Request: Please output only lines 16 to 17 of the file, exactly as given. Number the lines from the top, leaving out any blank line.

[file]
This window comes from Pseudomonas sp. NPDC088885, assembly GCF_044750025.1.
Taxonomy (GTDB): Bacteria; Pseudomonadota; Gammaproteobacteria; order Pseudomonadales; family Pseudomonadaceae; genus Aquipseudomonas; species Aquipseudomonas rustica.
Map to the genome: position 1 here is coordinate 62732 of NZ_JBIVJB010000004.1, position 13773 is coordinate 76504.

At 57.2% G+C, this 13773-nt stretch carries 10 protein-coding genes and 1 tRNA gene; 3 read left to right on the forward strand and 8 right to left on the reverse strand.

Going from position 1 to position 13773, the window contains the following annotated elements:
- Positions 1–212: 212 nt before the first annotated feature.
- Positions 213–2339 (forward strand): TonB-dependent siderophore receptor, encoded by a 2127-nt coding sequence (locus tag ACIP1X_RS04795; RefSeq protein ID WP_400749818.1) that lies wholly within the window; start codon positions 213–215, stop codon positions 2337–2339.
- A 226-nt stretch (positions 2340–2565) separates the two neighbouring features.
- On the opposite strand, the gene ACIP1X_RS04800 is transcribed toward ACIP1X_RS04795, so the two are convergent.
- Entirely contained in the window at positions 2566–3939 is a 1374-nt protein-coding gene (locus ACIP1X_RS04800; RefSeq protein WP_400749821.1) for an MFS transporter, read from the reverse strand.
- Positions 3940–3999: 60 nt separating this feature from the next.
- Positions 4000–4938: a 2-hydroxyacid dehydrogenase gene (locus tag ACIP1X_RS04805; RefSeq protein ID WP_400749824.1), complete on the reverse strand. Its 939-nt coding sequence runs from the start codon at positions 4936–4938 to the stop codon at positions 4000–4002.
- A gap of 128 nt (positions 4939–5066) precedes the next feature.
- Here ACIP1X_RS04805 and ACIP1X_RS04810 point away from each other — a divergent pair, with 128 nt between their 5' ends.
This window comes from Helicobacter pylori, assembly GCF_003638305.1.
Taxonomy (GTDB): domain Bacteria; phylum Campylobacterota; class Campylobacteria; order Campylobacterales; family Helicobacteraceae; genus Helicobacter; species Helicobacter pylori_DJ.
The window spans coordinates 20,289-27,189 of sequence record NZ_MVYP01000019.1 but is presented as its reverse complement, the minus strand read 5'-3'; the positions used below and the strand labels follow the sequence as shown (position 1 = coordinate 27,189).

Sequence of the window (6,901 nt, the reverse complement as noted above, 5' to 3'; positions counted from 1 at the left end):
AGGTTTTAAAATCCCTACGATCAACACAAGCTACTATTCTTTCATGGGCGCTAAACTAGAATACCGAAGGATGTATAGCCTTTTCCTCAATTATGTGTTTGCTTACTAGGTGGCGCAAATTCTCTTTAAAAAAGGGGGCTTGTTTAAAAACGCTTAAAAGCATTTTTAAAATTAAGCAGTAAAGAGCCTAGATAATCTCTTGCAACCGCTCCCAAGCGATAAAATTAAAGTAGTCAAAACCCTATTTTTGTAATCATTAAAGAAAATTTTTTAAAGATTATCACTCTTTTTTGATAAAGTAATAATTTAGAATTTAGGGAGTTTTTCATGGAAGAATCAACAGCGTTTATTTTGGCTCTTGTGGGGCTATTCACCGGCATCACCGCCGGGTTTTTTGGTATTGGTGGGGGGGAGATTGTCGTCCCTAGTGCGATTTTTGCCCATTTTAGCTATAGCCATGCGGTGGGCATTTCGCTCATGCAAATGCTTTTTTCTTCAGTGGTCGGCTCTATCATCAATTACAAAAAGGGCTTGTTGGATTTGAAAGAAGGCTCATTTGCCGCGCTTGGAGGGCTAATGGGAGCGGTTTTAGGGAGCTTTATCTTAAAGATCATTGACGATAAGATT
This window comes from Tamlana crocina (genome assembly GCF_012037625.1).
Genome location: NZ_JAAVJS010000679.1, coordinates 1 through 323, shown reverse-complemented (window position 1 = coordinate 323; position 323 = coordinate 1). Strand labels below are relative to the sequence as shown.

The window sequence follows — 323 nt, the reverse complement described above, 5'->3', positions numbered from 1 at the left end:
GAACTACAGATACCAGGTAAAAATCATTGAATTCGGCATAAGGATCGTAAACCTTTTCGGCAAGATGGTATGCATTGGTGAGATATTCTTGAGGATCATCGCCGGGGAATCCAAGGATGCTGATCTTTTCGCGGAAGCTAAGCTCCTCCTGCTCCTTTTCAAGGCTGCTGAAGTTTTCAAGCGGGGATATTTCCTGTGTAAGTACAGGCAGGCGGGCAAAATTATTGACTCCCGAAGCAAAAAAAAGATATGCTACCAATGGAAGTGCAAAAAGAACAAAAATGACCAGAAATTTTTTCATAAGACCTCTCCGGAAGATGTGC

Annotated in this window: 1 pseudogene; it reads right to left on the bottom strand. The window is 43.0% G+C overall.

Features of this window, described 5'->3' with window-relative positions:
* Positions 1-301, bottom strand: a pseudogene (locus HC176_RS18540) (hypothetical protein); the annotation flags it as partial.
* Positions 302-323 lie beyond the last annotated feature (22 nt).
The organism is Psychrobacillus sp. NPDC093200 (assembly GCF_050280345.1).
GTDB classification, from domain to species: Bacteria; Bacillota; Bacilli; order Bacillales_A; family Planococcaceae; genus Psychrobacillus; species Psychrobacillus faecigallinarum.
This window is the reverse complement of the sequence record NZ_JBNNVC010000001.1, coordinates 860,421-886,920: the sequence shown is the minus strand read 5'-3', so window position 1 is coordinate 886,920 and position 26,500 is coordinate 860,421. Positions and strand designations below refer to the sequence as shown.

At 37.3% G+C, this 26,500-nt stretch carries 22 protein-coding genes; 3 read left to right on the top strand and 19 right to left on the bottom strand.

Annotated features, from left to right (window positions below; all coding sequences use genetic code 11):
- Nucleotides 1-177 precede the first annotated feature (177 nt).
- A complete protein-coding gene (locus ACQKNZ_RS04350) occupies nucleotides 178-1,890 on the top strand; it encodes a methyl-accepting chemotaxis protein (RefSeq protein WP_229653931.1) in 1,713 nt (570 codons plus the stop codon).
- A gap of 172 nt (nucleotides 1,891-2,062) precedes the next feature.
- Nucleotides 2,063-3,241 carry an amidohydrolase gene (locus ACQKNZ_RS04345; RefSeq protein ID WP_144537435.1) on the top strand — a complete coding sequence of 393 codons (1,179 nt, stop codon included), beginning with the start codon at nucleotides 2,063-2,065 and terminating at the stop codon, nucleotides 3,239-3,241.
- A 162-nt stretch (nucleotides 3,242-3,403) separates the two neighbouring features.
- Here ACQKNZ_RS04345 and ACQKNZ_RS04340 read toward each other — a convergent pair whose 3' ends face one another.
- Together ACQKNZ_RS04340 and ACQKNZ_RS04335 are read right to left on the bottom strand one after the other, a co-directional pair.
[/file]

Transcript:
Taxonomy (GTDB): domain Bacteria; phylum Campylobacterota; class Campylobacteria; order Campylobacterales; family Helicobacteraceae; genus Helicobacter; species Helicobacter pylori_DJ.
The window spans coordinates 20,289-27,189 of sequence record NZ_MVYP01000019.1 but is presented as its reverse complement, the minus strand read 5'-3'; the positions used below and the strand labels follow the sequence as shown (position 1 = coordinate 27,189).